Home Articles Why Innovation (with a capital ‘I’) is not essential to long term...

Why Innovation (with a capital ‘I’) is not essential to long term success


Here are some revealing statistics. The following excerpt was paraphrased from Creating Wealth by Lester Thurow:

In the 1920s the life expectancy of a publicly listed company in the USA was some 65 years. By the 1990s, this figure had fallen to less than ten years. Of the companies forming the original list of the Standard and Poor’s Index, only one, General Electric, still survives today, and to do so GE has had to constantly re-invent itself to remain relevant.

Innovation versus Invention

Interestingly, some of the less initiated in this business often use the word innovator interchangeably with inventor. This is often done in a polite and misguided endeavour to differentiate the person in question from the classic stereotypical inventor, represented as some eccentric weirdo with fuzzy, white hair and a lab coat.

In fact, innovation and invention are different.

Whereas innovation may be defined as ‘change that adds value’, invention may be perhaps best defined as something ‘new, novel and without precedent’.

Notwithstanding the above, most inventions are, in fact, created by making improvements to existing things. Indeed, there are few totally new inventions.

However, whereas novelty is an essential part of an invention, novelty is not an essential part of an innovation.

Big ‘I’ and little ‘i’

When it comes to understanding innovation further, some texts refer to so called big ‘I’ and little ‘i’.

The former refers to big or disruptive innovations that totally change the landscape of a business, its products or the dynamics of the market. In contrast, little ‘i’ refers more to incremental changes or improvements to businesses and products.

In theory, or more likely with the benefit of hindsight, many thinkers and writers on the subject refer to big ‘I’ as essential for businesses to survive for the longer term. The push is for businesses to ‘disrupt’ themselves and radically change for the better following in the footsteps of companies cited as case studies that have successfully done so.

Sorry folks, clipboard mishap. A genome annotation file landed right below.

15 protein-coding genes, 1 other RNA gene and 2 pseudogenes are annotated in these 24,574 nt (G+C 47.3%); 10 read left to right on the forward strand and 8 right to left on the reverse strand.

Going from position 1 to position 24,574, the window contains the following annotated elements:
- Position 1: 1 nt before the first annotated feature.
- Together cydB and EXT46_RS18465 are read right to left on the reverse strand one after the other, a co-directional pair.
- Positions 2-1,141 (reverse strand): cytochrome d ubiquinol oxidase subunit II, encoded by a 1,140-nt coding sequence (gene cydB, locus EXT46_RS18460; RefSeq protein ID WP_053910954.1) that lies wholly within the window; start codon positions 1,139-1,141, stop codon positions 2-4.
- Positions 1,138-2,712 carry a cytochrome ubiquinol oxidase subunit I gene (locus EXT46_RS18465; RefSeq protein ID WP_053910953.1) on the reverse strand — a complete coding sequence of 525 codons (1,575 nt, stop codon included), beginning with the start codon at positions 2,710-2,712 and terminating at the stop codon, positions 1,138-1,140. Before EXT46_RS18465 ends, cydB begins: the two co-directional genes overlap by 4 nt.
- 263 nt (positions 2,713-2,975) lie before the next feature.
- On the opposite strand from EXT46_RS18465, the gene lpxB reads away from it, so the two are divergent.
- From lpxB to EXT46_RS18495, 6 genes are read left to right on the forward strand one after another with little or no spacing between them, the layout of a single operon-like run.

Rear Vision is a wonderful thing!

NOKIA is one exceptional example of a company that successfully migrated its core business from timber to electronics.

It did this after it saw growing resistance to the use of dwindling natural timber resources and the emergence of the new mobile phone business with almost unlimited market potential. This is a wonderful success story operating on the big ‘I’ model.

General Electric is another company that has reinvented itself to become strong in the financial sector. However, in doing so, GE took the safer option in that, while creating its new enterprise, it did not turn its back on its traditional engineering business. Instead, it used its brand strength to underpin the new endeavour.

Many texts refer to these case studies as a blueprint for the future and an endorsement of big ‘I’ as the means to renewed riches as companies model themselves on the NOKIA style of rebirth. Unfortunately, all of these case studies are just that, studies in hindsight of a few ‘stars’ that have successfully crossed the bridge to new horizons.